For those of you who live on Valley View Road, somewhere near Whittle Springs Golf Course in Northeast Knoxville, you are a part of history and probably don’t know it.
Sometime in the mid- to late-1940s, Lindsey Nelson needed to assemble an audition tape for an assignment broadcasting sports for Knoxville’s WKGN Radio.
One afternoon, with trusty tape recorder in hand, he began doing play-by-play of an imaginary scrimmage at Shields-Watkins Field some distance away. He didn’t tell the staff minions at the radio station it was imaginary, saying he was away from the field enough so he would not to intrude on the festivities.
He delivered his tape to a man named Charlie DeVois in a plain brown wrapper on a street corner downtown, much the way spies do in the movies. It was all cloak and dagger, all top-secret stuff. Or that’s the way it appeared.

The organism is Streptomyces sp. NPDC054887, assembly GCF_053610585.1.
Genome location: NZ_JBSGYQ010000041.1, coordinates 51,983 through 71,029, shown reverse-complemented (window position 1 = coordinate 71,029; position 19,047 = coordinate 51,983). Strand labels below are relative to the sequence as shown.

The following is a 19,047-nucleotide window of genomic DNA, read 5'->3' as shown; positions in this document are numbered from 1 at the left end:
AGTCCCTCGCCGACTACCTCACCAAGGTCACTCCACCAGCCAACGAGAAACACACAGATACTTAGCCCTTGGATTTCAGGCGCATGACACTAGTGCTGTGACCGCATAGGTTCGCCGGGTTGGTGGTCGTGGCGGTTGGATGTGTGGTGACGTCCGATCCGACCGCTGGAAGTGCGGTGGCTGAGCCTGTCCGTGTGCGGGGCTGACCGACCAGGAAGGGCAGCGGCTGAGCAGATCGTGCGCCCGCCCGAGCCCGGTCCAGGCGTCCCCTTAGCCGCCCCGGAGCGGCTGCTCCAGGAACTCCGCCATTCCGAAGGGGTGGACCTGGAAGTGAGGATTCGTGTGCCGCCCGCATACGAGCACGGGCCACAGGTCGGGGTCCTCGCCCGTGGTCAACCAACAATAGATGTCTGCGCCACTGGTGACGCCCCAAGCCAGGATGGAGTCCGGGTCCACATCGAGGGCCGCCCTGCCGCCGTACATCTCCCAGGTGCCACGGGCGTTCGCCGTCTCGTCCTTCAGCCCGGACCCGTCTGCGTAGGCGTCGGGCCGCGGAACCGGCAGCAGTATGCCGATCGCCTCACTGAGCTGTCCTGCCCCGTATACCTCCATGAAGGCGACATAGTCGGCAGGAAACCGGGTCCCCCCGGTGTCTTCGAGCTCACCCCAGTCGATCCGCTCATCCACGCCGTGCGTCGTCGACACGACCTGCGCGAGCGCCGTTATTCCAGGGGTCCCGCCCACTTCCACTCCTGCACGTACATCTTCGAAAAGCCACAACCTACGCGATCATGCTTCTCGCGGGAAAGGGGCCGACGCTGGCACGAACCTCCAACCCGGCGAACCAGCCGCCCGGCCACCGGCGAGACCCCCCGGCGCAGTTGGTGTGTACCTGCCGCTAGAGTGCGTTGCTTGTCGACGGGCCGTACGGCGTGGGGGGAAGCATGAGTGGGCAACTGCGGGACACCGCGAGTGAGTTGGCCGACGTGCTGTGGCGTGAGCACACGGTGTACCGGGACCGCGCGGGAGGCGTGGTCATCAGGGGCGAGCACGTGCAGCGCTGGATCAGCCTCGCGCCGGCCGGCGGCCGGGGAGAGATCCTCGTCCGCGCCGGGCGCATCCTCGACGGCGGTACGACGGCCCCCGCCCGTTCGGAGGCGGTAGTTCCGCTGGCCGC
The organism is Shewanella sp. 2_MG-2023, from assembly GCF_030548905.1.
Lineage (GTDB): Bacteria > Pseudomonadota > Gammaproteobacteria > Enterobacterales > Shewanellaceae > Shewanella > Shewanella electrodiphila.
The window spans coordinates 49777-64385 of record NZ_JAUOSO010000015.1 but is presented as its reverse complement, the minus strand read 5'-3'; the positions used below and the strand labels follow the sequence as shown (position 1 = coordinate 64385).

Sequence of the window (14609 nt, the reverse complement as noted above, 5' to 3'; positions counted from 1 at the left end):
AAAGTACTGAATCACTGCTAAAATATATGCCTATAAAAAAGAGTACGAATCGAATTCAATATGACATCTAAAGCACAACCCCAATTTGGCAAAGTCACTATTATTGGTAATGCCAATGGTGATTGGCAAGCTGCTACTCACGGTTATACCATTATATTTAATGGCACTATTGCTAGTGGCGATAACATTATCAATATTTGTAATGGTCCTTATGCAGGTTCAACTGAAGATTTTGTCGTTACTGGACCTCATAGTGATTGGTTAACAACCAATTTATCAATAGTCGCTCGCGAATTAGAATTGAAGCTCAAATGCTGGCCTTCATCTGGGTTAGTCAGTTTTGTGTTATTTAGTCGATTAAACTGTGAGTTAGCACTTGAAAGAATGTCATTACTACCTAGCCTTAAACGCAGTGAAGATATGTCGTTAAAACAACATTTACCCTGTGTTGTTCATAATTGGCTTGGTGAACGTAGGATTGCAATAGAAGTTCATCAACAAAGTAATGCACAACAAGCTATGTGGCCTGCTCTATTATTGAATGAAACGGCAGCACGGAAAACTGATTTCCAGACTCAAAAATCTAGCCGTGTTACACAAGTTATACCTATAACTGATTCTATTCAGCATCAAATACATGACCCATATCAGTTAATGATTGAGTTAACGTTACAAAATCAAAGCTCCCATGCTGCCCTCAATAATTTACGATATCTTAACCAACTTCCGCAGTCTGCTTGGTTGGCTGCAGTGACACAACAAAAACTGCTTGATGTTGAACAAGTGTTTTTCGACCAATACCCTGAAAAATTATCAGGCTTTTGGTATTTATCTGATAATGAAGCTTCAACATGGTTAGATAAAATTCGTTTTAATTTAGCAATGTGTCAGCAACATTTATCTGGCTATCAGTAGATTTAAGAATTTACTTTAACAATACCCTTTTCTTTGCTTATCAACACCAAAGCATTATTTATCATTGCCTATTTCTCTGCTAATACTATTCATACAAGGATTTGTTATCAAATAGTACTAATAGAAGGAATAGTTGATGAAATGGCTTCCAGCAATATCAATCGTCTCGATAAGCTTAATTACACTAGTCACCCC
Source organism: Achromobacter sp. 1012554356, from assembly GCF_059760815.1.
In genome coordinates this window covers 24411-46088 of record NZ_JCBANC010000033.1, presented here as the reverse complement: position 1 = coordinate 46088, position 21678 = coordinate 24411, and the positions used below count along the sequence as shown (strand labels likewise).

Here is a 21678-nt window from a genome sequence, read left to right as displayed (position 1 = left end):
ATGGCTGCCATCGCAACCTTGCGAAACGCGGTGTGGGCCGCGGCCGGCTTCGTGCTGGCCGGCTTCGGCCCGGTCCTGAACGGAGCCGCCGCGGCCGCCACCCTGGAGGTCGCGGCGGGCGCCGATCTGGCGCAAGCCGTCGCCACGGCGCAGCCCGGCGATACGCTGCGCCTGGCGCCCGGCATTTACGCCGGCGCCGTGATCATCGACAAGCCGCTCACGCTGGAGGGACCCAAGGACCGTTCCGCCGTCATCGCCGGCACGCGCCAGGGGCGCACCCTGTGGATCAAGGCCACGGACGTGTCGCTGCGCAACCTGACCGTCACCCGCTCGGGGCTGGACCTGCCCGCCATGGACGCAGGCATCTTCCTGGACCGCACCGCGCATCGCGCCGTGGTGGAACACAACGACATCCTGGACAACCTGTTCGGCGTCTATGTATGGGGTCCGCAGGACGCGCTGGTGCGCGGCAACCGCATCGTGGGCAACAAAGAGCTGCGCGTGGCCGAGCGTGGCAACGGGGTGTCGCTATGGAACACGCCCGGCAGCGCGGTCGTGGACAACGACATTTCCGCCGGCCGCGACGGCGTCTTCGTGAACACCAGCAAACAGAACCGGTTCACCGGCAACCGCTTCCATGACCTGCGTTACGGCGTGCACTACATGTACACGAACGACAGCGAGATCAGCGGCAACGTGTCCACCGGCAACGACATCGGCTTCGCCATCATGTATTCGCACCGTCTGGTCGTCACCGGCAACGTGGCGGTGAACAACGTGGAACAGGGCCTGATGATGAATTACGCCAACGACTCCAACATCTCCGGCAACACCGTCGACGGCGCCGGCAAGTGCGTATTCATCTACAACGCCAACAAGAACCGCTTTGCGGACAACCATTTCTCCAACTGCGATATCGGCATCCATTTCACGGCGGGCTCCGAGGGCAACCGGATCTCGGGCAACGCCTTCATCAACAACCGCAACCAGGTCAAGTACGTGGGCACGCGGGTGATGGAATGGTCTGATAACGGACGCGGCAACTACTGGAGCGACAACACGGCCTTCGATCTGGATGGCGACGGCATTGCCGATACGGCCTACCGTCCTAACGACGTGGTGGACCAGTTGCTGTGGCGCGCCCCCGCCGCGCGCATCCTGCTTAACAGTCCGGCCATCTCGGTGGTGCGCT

With that little exchange, a career was born. He got a nightly 15-minute gig and a chance to do high school football.
After that first game, DeVois grabbed Lindsey, excitedly, and asked him what he had just done.
It was just a football game, Lindsey said.
“No, no,” DeVois said, “You have just done the best football broadcast ever heard in this town. The very best.”
“The best football broadcast ever heard in this town.” Lindsey more than likely couldn’t believe what he was hearing.
Preparation had suddenly become acquainted with opportunity. The spotting stints with Bill Stern, Lowell Blanchard, and others several years back suddenly were prologue to glory. It was akin to giving Picasso a paintbrush and a blank canvas, giving Heifetz a violin and bow, or Barney Fife a pistol. Interesting things were about to happen.
All because of an audition tape prepared in a house on Valley View Drive in northeast Knoxville. Lindsey didn’t give a street address, so you’re on your own to figure out where it was.
Friday, June 24, 2016